The American Civil Liberties Union (ACLU) filed [complaint] a federal lawsuit against the Trump administration Thursday for its “arbitrary detention” of asylum seekers.
All of the plaintiffs named in the case are asylum seekers fleeing persecution, torture or death in their home countries. All of them have also passed fear screenings, meaning that their fear of persecution in their home countries has been determined to be credible by a US asylum officer. After passing this screening, an individual seeking asylum is entitled a hearing before an immigration judge in order to adjudicate the claim. Typically, several months pass before an asylum seeker receives a decision on their asylum claim. During this time, it must be determined whether the asylum seeker should be detained or released in the meantime. Those who do not pose a flight risk or a danger may receive parole while awaiting their decision.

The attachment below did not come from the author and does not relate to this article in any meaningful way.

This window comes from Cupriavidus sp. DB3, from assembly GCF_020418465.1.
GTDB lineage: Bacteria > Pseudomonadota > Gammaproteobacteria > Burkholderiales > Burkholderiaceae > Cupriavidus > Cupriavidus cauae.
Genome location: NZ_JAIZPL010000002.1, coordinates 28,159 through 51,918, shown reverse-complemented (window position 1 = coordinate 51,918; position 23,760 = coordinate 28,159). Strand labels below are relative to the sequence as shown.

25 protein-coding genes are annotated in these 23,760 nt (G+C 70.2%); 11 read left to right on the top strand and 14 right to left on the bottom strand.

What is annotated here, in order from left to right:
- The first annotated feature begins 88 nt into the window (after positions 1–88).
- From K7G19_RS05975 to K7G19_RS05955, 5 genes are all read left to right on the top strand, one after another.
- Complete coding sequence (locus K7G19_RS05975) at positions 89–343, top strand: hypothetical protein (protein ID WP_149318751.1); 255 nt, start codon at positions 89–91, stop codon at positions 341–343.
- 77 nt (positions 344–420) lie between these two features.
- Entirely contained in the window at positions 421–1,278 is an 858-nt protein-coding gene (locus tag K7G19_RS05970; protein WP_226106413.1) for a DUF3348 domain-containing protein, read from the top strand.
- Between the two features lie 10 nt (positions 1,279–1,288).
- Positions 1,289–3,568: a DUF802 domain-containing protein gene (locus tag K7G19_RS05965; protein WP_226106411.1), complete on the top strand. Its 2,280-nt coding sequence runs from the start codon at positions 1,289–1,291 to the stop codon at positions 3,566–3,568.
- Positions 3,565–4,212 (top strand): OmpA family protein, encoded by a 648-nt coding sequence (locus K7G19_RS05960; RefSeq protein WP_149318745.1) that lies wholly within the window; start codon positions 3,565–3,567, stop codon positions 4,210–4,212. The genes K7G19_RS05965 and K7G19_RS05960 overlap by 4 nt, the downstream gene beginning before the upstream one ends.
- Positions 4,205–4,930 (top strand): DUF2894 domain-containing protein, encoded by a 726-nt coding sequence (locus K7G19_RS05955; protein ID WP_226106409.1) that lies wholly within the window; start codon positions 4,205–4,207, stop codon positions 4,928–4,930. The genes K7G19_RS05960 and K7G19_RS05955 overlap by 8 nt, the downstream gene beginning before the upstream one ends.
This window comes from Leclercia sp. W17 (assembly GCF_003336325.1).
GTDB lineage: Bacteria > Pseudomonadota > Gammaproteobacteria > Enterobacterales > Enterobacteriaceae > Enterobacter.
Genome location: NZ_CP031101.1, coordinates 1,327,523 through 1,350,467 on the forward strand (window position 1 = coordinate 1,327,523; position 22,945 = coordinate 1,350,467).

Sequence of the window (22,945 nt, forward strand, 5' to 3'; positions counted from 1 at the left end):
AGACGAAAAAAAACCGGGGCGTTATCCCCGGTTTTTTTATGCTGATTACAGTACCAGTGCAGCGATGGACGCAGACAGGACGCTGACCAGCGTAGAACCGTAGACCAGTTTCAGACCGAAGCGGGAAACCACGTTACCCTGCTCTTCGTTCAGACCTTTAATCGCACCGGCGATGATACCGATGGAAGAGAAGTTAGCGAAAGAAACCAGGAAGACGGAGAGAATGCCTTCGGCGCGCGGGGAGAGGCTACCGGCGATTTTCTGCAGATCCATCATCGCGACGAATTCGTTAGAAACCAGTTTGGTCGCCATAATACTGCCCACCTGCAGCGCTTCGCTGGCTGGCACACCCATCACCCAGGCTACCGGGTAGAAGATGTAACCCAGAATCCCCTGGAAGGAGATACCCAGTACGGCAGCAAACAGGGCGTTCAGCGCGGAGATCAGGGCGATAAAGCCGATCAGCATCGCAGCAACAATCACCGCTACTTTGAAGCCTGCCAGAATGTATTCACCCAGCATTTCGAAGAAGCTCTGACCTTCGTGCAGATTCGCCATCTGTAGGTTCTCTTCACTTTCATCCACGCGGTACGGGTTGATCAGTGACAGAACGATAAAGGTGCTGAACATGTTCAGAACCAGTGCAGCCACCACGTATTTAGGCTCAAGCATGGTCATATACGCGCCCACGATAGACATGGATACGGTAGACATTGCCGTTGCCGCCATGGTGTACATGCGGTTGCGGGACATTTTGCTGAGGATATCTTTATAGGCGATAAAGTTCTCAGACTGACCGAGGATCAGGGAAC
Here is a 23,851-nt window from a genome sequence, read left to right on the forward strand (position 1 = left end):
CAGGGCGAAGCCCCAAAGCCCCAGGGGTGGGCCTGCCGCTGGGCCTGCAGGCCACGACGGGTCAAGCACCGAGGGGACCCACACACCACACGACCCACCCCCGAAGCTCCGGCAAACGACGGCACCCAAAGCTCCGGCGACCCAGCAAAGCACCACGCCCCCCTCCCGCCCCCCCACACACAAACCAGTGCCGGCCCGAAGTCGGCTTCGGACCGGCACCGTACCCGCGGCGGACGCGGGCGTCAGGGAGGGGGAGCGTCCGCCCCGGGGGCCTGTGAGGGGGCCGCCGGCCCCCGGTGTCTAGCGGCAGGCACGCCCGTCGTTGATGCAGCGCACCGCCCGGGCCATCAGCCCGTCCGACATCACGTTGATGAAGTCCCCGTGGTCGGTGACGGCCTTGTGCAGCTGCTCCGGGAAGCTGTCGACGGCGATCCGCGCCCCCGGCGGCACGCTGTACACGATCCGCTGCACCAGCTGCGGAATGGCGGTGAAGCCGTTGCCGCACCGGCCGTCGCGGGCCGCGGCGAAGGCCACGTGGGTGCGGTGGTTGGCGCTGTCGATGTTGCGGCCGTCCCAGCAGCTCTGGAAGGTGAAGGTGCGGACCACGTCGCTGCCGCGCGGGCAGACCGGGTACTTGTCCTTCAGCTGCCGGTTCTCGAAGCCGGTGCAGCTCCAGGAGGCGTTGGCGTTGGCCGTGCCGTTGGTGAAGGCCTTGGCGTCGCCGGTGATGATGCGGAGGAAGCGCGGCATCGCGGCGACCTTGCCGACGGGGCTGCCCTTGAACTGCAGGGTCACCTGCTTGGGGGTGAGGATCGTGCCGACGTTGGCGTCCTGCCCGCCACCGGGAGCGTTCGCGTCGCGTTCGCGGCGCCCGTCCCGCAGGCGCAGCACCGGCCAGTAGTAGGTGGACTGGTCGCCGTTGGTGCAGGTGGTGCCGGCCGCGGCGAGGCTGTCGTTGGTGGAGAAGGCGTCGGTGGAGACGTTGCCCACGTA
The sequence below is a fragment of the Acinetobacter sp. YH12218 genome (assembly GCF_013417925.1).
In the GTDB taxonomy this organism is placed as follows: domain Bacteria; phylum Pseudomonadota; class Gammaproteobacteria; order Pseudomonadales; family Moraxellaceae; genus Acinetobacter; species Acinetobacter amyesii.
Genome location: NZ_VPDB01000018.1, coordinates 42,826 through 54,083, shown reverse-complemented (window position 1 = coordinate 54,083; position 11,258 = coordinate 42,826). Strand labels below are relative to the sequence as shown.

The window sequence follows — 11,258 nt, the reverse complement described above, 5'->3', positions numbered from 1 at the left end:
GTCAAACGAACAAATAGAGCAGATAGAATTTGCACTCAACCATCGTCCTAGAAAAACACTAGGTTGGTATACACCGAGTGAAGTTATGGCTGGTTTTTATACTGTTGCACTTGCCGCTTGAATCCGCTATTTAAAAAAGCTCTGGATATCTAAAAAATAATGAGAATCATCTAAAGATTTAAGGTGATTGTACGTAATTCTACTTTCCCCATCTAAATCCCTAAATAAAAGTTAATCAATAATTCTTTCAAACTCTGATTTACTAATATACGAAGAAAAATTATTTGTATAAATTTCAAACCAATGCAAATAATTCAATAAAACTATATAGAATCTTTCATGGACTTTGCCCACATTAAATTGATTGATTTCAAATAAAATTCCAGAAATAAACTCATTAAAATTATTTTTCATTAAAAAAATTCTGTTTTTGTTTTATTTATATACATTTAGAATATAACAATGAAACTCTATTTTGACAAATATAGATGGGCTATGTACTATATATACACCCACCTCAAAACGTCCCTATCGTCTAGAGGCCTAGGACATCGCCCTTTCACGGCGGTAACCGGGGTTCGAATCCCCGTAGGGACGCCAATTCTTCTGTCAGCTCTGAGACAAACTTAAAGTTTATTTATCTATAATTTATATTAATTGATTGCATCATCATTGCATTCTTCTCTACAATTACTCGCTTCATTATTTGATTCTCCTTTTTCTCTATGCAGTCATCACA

According to the Parole Directive released by the Department of Homeland Security (DHS) [official website], “absent exceptional overriding factors, an asylum seeker who has established a credible fear of persecution should be granted parole … if the individual (a) establishes his or her identity to the satisfaction of DHS; and (b) presents neither a flight risk nor danger to the community.” This Parole Directive is still in effect today.
However, since the Trump administration took office, Immigration and Customs Enforcement (ICE) [official website] field offices in Detroit, El Paso, Los Angeles, Newark and Philadelphia have denied parole in virtually all cases. Therefore, they are now violating the Parole Directive, and the ACLU has filed suit against them.